Showing posts with label Culture Kicks. Show all posts
Showing posts with label Culture Kicks. Show all posts

Friday, March 22, 2013

Three easy ways to get into opera

La Voix Humaine from washmedia on Vimeo.

1. Combine exploring opera with your passion for the piano. If you're heading to the Institut Francais's big three-day keyboardfest, It's All About Piano - starting today and running through Sunday - catch the screening of Poulenc's one-woman opera La Voix Humaine, filmed with the one and only Felicity Lott - with piano accompaniment, in which version it's been recorded for the first time, delivered by the brilliant Graham Johnson. Sneak preview above. The screening is tonight at 8pm - and if you turn up at 6pm you can hear Nick van Bloss play the Goldberg Variations and a four-hands programme from Lidija and Sanja Bizjak at 7pm.

2. Pop over to CultureKicks for my latest post, which is called "How to get into opera in under six minutes". You'll find a quick guide to Rigoletto, a film of its astonishing quartet 'Bella figlia d'amore' and a short explanation of why it shows to perfection what opera can do that just cannot be done nearly so well in any other art form... (Lovely editor there then said "What about Wagner?" to which the response can only be: "Well, what about Wagner...?" Watch that space.)

3. Listen to Andris Nelsons conducting. I've just been in Birmingham doing some pre-concert talks for the CBSO's Beethoven Cycle, which he, their music director, is doing for the first time. Honest to goodness, guv, this guy is amazing. Not sure I've seen anything so purely energetic and with so much warmth since...well, who? Jansons? Solti? The atmosphere in Symphony Hall - which was sold out - really had to be experienced. Nelsons, who hails from Latvia, cut his musical teeth as an orchestral trumpeter and started off, as so many great maestri do, in the opera house, and he's married to the soprano Kristine Opolais, who's currently wowing ROH crowds in Tosca.

He conducted his first Ring Cycle at the age of 26 and is now a favourite at Bayreuth. Hear his Beethoven and you can tell why. The structures are clear, but the emotion is allowed to blaze: there's enough rhythmic strength to build a castle, but enough flexibility to let in the sunshine. The characters and personalities that shine out of each of Beethoven's symphonies are as distinct as those of any opera. Perhaps, in this conductor's hands, music is inherently operatic?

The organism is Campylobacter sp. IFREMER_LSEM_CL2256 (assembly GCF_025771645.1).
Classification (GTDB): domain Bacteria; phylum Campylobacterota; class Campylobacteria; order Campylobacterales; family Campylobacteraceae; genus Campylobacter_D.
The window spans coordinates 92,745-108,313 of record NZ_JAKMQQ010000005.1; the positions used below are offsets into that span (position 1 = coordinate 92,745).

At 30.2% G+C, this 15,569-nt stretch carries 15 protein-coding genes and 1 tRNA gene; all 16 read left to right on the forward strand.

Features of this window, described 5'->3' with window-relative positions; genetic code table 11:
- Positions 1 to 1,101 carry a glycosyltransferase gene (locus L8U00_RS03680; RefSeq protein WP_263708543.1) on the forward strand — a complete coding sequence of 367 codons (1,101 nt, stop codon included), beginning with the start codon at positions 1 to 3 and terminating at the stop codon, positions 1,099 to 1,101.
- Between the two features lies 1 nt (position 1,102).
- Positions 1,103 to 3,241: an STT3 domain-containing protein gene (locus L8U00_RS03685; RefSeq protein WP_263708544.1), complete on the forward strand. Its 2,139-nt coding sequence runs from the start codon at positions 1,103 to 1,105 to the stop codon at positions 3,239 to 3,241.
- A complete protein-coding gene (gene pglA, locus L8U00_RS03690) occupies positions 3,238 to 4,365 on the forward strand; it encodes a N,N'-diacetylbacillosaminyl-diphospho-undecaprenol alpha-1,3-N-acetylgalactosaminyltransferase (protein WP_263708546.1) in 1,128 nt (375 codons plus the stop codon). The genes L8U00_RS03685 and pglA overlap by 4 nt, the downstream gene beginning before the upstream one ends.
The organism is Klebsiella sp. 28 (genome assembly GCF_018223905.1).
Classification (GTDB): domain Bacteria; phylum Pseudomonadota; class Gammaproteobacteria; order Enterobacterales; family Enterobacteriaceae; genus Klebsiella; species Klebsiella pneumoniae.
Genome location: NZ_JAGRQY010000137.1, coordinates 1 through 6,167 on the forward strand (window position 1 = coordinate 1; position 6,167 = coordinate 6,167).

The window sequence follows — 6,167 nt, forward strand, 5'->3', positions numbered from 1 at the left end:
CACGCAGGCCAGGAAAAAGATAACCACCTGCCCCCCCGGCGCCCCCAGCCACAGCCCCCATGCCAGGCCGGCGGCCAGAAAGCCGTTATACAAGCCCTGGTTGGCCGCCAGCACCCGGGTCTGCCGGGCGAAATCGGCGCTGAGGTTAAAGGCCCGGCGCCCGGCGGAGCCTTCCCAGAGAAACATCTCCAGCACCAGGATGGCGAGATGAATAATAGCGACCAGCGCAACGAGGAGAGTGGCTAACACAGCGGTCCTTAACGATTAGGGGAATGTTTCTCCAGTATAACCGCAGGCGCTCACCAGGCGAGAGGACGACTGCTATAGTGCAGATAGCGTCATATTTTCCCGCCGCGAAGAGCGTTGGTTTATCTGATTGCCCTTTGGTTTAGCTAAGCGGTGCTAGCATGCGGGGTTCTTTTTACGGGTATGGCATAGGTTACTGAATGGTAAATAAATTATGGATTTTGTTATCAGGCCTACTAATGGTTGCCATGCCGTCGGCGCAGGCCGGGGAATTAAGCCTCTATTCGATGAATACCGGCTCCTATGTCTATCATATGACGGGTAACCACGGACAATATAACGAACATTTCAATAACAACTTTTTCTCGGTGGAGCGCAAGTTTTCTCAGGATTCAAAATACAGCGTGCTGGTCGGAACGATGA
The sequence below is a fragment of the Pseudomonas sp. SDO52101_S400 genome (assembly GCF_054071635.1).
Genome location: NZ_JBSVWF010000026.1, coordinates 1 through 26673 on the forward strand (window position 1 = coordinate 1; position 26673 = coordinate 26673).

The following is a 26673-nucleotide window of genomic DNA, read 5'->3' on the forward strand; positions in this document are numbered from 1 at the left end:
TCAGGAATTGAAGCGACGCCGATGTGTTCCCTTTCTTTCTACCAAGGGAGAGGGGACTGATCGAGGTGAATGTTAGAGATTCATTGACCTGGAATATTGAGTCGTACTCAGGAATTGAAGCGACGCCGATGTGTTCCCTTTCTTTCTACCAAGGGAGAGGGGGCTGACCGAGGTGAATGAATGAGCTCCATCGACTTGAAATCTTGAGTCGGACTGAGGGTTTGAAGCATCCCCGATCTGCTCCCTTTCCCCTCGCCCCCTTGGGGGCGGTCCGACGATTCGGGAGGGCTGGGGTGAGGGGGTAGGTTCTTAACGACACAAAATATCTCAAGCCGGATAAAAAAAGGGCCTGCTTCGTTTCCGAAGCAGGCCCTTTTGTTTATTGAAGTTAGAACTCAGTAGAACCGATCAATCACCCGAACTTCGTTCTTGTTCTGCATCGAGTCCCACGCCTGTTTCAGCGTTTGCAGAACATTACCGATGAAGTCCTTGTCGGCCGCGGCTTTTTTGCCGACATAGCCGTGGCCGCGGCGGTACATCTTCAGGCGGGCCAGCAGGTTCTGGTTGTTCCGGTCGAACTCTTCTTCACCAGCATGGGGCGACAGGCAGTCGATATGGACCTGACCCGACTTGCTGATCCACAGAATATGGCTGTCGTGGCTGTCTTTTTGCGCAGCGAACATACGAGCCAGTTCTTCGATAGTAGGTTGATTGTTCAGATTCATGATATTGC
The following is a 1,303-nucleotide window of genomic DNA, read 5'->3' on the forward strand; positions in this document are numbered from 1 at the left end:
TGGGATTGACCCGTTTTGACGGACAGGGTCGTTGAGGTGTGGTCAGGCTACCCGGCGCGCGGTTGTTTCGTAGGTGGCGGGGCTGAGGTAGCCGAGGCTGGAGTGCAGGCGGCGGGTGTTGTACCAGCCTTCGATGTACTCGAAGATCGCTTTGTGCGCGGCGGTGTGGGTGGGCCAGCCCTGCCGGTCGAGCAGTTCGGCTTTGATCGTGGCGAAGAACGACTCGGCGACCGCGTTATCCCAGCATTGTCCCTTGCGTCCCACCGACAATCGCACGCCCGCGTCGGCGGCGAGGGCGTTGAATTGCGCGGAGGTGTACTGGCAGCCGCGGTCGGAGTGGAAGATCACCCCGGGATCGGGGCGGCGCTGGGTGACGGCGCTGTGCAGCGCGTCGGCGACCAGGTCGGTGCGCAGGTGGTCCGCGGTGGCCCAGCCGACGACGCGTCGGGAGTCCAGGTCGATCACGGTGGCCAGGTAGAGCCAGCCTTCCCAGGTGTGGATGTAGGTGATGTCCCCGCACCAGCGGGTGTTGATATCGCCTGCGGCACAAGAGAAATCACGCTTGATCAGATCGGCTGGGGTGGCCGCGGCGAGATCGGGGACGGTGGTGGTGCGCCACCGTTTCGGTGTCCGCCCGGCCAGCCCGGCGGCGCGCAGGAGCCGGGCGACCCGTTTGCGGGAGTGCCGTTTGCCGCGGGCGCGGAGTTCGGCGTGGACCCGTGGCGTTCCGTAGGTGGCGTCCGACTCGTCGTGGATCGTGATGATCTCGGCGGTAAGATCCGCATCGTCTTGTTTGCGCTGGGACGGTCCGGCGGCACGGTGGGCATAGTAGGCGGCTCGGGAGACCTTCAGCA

It was an absolute privilege to have introduced this extraordinary concert. Great turnout for the talks, too, especially for yesterday's matinee, where a door-count estimate suggested we had nearly 500. Thanks for your warm reception, dear friends, and I hope you all enjoyed hearing about the slow movement of Beethoven 7 through the narrative of Rosa Parks and the American civil rights movement. 

Last but not least, it was a special treat to run into our old friend Norman Perryman, the musical "kinetic artist", whose beautiful paintings and portraits are part of the Symphony Hall visual brand. Here he is beside his magnificent picture suggested by Elgar, Gerontius, which hangs in the foyer at level 4. Glad to say he was in town to start work on a portrait of Nelsons.

Thursday, March 14, 2013

As easy as A, B, C?

I've written a post for the site about why we need urgently to address the issue of language for talking about music. The term "dumbing down" is essentially a misnomer: a more correct term is "de-skilling". With a whole generation forcibly removed from musical literacy and terrified of learning the necessary bits and pieces - however easy they really are - how are we to keep talking about music at all? Read it all here:

Culturekicks, btw, is created by the same team that used to run the late lamented and daftly dumped Spectator Arts Blog, and it has kept the latter's archive of brilliant posts by brilliant writers...including yrs truly. More power to their elbows.

Tuesday, January 29, 2013

Welcome, Culture Kicks

Many of us were a bit unhappy, to put it mildly, when The Spectator Arts Blog shut up shop last year. The good news is that now its editors, Pete Hoskin and Simon Mason, have started a new arts webzine called Culture Kicks. You'll find it at 

Mission statement? "What we want to do is share our enthusiasms, and we hope to do so with articles that read like magazine features. Sometimes they’ll be topical, sometimes they won’t, but we hope you’ll always find them well-written, informative and—crucially—unpretentious." Glad to see they also have an archive made up of the old Speccy Arts Blog pieces, mine included.

They asked me for a new piece about The Rest is Noise festival. I reckoned that as most of us have twigged what it's doing, it was time to look at why it works, why it matters and why I love it.